Princeton University astrophysicist Amitava Bhattacharjee is set to lead an international team as it works to create a framework for an optimal fusion energy device.
The team, which is putting forth the effort to replicate on Earth the fusion reactions that power the sun and stars to produce a virtually limitless supply of electricity, won a Simons Foundation Mathematical and Physical Sciences Award valued at $2 million a year for four years to create the framework for an optimum stellarator that combines the best features of both types of fusion reactors, the university said in a news release.
“I cannot tell you how excited I am,” said Bhattacharjee, an Indian American professor of astrophysical sciences at Princeton who directs the international collaboration. “This project requires fundamental breakthroughs in physics, mathematics and computation. If successful, we will be able to design the world’s best fusion reactor with importance for the entire world.”
The sun and stars produce fusion by crushing together light elements in the form of plasma — the hot, charged state of matter composed of free electrons and atomic nuclei — with powerful gravity, the university said.
Here on Earth, stellarators and tokamaks use magnetic fields in lieu of gravity to confine and control the plasma, and temperatures hotter than the core of the sun to fuse the nuclei to release their energy, it said.
Stellarators — first proposed in the early 1950s – took a back seat a decade later to tokamaks invented in the former Soviet Union, which proved better able to confine plasma and were easier to design and build, the university said.
But stellarators are now making a comeback, with major ones operating in Germany and Japan thanks to the computational capability of supercomputers and breakthroughs in mathematical techniques and physics understanding, it added.
A key feature of stellarators is their ability to operate without the electrical current that tokamaks must induce in plasma to complete the magnetic field. Such current poses a risk for tokamaks since instabilities in the plasma can cause the release of energy stored in the current, producing disruptions that can halt fusion reactions and damage tokamak components, the news release said.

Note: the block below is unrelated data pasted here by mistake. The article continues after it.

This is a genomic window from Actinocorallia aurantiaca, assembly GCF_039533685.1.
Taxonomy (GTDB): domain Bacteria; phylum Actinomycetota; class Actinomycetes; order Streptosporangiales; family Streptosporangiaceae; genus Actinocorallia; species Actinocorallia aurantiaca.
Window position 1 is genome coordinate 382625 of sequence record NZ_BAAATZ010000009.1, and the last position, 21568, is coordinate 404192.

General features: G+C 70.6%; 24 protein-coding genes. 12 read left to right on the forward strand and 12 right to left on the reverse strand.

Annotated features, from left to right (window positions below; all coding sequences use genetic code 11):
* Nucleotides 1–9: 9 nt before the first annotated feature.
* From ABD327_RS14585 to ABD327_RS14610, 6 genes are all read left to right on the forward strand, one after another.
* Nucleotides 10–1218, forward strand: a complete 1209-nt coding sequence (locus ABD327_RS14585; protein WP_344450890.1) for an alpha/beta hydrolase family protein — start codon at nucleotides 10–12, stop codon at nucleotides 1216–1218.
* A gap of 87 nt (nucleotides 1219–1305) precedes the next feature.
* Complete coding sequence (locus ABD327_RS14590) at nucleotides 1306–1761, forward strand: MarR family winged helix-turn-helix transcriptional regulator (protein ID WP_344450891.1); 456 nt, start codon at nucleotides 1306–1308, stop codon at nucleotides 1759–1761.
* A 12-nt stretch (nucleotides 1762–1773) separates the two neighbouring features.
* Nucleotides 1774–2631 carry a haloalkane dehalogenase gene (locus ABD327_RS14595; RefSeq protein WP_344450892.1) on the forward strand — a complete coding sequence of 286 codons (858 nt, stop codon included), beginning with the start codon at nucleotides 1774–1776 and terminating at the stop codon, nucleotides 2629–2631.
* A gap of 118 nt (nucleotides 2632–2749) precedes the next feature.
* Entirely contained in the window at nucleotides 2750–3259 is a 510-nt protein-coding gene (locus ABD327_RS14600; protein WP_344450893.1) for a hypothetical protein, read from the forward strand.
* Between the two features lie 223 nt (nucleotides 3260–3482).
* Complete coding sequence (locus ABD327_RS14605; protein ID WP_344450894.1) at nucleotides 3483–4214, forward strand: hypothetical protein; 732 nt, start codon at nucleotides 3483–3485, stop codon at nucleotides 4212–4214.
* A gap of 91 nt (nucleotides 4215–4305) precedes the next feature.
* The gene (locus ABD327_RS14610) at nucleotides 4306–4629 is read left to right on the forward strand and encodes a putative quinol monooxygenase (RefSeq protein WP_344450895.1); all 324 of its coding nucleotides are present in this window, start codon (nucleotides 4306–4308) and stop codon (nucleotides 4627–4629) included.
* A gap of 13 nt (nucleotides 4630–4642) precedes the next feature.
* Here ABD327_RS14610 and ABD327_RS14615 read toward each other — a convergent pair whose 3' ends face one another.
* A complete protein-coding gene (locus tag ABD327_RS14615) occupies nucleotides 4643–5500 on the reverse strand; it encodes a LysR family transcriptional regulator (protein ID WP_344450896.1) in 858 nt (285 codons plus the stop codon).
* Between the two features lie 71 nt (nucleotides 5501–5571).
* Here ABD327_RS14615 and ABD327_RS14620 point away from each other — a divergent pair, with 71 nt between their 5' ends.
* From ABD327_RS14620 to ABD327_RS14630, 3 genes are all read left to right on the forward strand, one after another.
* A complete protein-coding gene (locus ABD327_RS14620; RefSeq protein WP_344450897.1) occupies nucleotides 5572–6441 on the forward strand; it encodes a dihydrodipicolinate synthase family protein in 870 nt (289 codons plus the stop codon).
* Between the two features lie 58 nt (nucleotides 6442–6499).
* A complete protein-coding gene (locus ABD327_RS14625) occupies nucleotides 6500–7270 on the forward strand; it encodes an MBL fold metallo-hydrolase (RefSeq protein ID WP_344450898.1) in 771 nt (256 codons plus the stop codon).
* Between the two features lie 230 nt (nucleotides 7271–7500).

An optimum stellarator would therefore combine the tokamak’s superior ability to confine the plasma with the stellarator’s ability to operate in a steady state without plasma current, it said.
The twisty magnetic fields of an optimum stellarator would have “hidden symmetries” that confine plasma in a manner comparable to the smooth, round — or “axisymmetric” — fields that tokamaks produce, it added.
This enormously complex project, titled “Hidden Symmetries and Fusion Energy,” will require many breakthroughs, the report said.
The diverse group, assembled from eight U.S. universities and four international institutions, will create a code called SIMSOPT — for SIMonS OPTimization code — to produce the framework for an optimum stellarator design, the university added.
Collaborators are from Princeton, Columbia, Cornell and New York University, and from the University of Colorado-Boulder, the University of Maryland, and the University of Texas at Austin. International participants represent the Australian National University, the University of Warwick, the Swiss École Polytechnique Fédérale de Lausanne and the Max Planck Institute for Plasma Physics in Germany.
“Our team reflects a breadth of enterprise with mathematicians and computational experts who don’t necessarily have a lot to do with plasma physics,” Bhattacharjee said in the report. “But these are experts who can provide breakthroughs and we are grateful to the Simons Foundation for this great opportunity.”